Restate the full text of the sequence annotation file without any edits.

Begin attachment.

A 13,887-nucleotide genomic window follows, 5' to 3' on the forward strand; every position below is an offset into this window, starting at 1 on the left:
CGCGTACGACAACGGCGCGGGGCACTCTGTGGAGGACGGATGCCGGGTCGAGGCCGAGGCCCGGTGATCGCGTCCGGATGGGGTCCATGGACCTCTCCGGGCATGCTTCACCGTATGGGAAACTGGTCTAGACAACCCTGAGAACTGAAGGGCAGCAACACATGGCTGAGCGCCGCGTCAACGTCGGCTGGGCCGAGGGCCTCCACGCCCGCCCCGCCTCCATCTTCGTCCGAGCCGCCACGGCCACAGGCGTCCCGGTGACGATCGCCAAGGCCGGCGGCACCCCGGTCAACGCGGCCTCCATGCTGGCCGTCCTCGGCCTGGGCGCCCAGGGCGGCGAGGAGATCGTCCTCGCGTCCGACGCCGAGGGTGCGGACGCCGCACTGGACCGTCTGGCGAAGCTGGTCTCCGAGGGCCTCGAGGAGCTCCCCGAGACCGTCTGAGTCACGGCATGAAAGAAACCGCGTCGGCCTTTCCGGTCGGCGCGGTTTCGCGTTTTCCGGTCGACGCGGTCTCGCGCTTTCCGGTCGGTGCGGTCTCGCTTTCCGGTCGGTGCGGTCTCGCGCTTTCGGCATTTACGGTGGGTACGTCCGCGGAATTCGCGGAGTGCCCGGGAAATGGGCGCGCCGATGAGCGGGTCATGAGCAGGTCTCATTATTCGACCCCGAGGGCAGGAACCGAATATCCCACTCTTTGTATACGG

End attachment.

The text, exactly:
A 13,887-nucleotide genomic window follows, 5' to 3' on the forward strand; every position below is an offset into this window, starting at 1 on the left:
CGCGTACGACAACGGCGCGGGGCACTCTGTGGAGGACGGATGCCGGGTCGAGGCCGAGGCCCGGTGATCGCGTCCGGATGGGGTCCATGGACCTCTCCGGGCATGCTTCACCGTATGGGAAACTGGTCTAGACAACCCTGAGAACTGAAGGGCAGCAACACATGGCTGAGCGCCGCGTCAACGTCGGCTGGGCCGAGGGCCTCCACGCCCGCCCCGCCTCCATCTTCGTCCGAGCCGCCACGGCCACAGGCGTCCCGGTGACGATCGCCAAGGCCGGCGGCACCCCGGTCAACGCGGCCTCCATGCTGGCCGTCCTCGGCCTGGGCGCCCAGGGCGGCGAGGAGATCGTCCTCGCGTCCGACGCCGAGGGTGCGGACGCCGCACTGGACCGTCTGGCGAAGCTGGTCTCCGAGGGCCTCGAGGAGCTCCCCGAGACCGTCTGAGTCACGGCATGAAAGAAACCGCGTCGGCCTTTCCGGTCGGCGCGGTTTCGCGTTTTCCGGTCGACGCGGTCTCGCGCTTTCCGGTCGGTGCGGTCTCGCTTTCCGGTCGGTGCGGTCTCGCGCTTTCGGCATTTACGGTGGGTACGTCCGCGGAATTCGCGGAGTGCCCGGGAAATGGGCGCGCCGATGAGCGGGTCATGAGCAGGTCTCATTATTCGACCCCGAGGGCAGGAACCGAATATCCCACTCTTTGTATACGG